This hotelier tracks Lord Ram’s exile itinerary on the atlas

Jaipur, May 2 (IANS) An 83-year-old hotelier, Ashok Kumar, running a prominent hotel chain in Rajasthan and many educational institutes in Haryana, UP and Punjab, has used the lean period of lockdown to find out the itinerary of Lord Ram during his exile period in the atlas of present times.

Speaking to IANS, he said, “We have found 195 places which still have the memorials connected to the events narrated in the Ramayana which directly relate to the life of Ram and Sita. These include Tamsa Tal (Mandah in UP), Shringverpur (Singraur in UP), Bhardwaj Ashram (located near Allahabad), Atri Ashram, Markandaya Ashram (Markundi in UP), Chitrakoot, Pamakuti (on banks of the Godavari), Panchvati, Sita Sarovar, Ram Kund in Triambakeshwar near Nasik, Shabari Ashram, Kishkindha (village Annagorai in Karnataka), Dhanushkoti and Rameshwar temple (in Tamil Nadu) and many others.

“Today, when people watch the Ramayana serial which is smashing many TRP records, they often ask if it is a myth or a reality that Ram went for Vanvaas for 14 years”, says Kumar.

“His travel itinerary is clearly seen on today's atlas. Lord Ram started from Ayodhya (still exists) to Janakpur (Nepal), returned through Bihar to go south via Chhattisgarh (Bastar region), Andhra Pradesh, Karnataka and finally through Tamil Nadu, reached a non-descript place where he established a Shiva-lingam which was finally called as Rameshwaram. Nearby was the stone-bridge he created to walk up to Jaffna region in today's Sri Lanka,” says Kumar.

In Ramayan, it is mentioned that Ram's army constructed a bridge over the sea between Rameshwaram and Lanka. After crossing this bridge, Ram's army defeated the demon king Ravana.

Recently, NASA had put out pictures on the Internet of a bridge, the ruins of which are lying submerged in Palk Strait between Rameshwaram and Sri Lanka, he says.

“The Ashok Vatika or Sita Vatika exists in Sri Lanka even today and has been maintained as a popular tourist destination. It is over the highest hills in south of that country. They call it Sita Eliya. One has to first go to Lanka's hill station named as Nuwara Eliya. From there, people drive further up and reach Sita Eliya,” says Kumar.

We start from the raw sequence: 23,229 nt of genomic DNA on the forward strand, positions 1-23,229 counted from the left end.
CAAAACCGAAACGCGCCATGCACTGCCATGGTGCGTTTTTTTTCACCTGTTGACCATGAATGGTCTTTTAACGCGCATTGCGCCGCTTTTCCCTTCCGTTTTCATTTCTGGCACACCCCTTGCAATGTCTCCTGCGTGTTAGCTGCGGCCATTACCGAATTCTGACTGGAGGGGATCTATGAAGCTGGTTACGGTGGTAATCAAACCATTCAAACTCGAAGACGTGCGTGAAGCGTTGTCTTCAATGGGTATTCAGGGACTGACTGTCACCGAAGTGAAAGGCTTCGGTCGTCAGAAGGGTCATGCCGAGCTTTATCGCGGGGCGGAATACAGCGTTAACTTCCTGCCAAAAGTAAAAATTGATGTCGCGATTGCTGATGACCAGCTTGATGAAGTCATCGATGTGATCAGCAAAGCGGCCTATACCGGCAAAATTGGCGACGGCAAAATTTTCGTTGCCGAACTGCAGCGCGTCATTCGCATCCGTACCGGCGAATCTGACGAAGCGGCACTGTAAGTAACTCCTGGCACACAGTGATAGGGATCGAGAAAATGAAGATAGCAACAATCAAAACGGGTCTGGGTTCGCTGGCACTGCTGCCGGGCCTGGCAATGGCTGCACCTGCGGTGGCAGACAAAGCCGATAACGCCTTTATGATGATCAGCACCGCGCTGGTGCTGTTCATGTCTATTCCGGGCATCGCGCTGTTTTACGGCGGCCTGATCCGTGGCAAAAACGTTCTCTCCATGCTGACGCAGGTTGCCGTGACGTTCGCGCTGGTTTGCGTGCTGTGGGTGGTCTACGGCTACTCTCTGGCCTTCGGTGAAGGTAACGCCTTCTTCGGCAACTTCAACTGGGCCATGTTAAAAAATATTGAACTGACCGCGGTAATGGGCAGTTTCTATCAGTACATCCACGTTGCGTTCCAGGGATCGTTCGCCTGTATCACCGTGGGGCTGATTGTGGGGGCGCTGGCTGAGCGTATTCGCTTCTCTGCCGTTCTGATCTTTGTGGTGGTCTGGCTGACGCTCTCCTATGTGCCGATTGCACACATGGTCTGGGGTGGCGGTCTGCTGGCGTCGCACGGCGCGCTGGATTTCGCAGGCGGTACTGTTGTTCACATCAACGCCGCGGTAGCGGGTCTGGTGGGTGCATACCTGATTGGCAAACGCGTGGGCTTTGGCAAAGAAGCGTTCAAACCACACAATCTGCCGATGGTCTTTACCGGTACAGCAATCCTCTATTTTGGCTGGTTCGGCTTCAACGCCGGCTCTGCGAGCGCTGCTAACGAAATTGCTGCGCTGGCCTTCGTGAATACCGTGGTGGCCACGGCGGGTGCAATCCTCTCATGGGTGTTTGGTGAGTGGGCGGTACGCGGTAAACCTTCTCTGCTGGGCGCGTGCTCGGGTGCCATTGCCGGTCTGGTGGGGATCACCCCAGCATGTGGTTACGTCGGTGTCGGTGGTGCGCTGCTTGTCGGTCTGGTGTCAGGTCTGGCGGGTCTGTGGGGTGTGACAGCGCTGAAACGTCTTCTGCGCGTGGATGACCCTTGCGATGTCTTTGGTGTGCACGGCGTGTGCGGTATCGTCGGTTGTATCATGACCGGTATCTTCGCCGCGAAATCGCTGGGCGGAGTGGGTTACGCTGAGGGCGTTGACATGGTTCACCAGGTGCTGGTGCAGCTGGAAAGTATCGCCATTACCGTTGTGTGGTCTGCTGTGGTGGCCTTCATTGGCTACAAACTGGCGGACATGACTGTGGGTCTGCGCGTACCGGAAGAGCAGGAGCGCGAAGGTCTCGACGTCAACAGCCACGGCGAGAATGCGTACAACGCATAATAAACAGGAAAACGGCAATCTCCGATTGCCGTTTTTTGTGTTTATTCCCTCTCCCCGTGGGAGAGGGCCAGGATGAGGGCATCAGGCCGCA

So Sri Lanka has maintained Sita's place “even 7,078 years after a historical incident” when Ram had to fight against Ravana to bring back his wife, Sita who was abducted by Ravana, Kumar says, adding that he followed Tulsidas Ramayan to track his itinerary.

He says the geography has naturally undergone a change over so many centuries. So to revive the same grandeur may be out of question. “But something may always be better than nothing”, he says.

Running many prominent educational institutions in Uttar Pradesh, Haryana and Punjab, he has also asked a few professors to conduct a research on Ramayana, Mahabharat and Chanakya period to evaluate what kind of world existed in those years and how those times were different from today's.

“We are trying to bring out four maps of the four different periods to know how the world has changed,” he says.

“I am also conducting a research on the period somewhere around 1200 years ago before the Mughal invasion of India”, he says.

Ashok Kumar is the chairman of Seth Mukund Lal Memorial Institutions which have some 23,000 students. With around Rs 85-crore turnover, he runs his hotel chains — Mansingh Hotels in Rajasthan.



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